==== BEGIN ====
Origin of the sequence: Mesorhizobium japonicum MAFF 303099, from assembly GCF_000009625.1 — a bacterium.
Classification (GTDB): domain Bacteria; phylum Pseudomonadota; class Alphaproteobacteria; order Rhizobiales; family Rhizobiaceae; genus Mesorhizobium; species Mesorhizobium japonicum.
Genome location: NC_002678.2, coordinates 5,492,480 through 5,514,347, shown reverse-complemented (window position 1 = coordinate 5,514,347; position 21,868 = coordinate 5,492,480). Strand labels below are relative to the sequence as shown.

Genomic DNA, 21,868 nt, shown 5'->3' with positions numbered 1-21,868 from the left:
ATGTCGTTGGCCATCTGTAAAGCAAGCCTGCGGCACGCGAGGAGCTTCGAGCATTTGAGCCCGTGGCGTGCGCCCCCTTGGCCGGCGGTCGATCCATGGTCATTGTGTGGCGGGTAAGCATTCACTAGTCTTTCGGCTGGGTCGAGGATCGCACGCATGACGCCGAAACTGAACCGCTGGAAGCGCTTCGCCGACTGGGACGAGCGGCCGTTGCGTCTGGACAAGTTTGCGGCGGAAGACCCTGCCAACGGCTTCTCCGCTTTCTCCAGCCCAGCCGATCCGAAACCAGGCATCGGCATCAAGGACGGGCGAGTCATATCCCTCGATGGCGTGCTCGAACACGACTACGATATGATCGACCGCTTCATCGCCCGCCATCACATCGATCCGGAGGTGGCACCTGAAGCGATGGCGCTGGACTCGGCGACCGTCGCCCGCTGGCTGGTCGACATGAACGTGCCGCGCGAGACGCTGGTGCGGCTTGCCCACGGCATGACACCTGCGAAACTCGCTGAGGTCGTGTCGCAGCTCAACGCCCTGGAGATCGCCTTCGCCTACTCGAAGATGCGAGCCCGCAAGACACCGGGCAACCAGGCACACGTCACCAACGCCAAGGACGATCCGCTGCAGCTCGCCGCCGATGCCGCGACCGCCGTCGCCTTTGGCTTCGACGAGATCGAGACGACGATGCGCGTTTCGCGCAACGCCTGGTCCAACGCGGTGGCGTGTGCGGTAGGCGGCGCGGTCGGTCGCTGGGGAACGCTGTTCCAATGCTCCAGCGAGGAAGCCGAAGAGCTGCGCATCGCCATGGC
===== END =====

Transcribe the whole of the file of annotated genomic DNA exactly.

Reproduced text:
Origin of the sequence: Mesorhizobium japonicum MAFF 303099, from assembly GCF_000009625.1 — a bacterium.
Classification (GTDB): domain Bacteria; phylum Pseudomonadota; class Alphaproteobacteria; order Rhizobiales; family Rhizobiaceae; genus Mesorhizobium; species Mesorhizobium japonicum.
Genome location: NC_002678.2, coordinates 5,492,480 through 5,514,347, shown reverse-complemented (window position 1 = coordinate 5,514,347; position 21,868 = coordinate 5,492,480). Strand labels below are relative to the sequence as shown.

Genomic DNA, 21,868 nt, shown 5'->3' with positions numbered 1-21,868 from the left:
ATGTCGTTGGCCATCTGTAAAGCAAGCCTGCGGCACGCGAGGAGCTTCGAGCATTTGAGCCCGTGGCGTGCGCCCCCTTGGCCGGCGGTCGATCCATGGTCATTGTGTGGCGGGTAAGCATTCACTAGTCTTTCGGCTGGGTCGAGGATCGCACGCATGACGCCGAAACTGAACCGCTGGAAGCGCTTCGCCGACTGGGACGAGCGGCCGTTGCGTCTGGACAAGTTTGCGGCGGAAGACCCTGCCAACGGCTTCTCCGCTTTCTCCAGCCCAGCCGATCCGAAACCAGGCATCGGCATCAAGGACGGGCGAGTCATATCCCTCGATGGCGTGCTCGAACACGACTACGATATGATCGACCGCTTCATCGCCCGCCATCACATCGATCCGGAGGTGGCACCTGAAGCGATGGCGCTGGACTCGGCGACCGTCGCCCGCTGGCTGGTCGACATGAACGTGCCGCGCGAGACGCTGGTGCGGCTTGCCCACGGCATGACACCTGCGAAACTCGCTGAGGTCGTGTCGCAGCTCAACGCCCTGGAGATCGCCTTCGCCTACTCGAAGATGCGAGCCCGCAAGACACCGGGCAACCAGGCACACGTCACCAACGCCAAGGACGATCCGCTGCAGCTCGCCGCCGATGCCGCGACCGCCGTCGCCTTTGGCTTCGACGAGATCGAGACGACGATGCGCGTTTCGCGCAACGCCTGGTCCAACGCGGTGGCGTGTGCGGTAGGCGGCGCGGTCGGTCGCTGGGGAACGCTGTTCCAATGCTCCAGCGAGGAAGCCGAAGAGCTGCGCATCGCCATGGC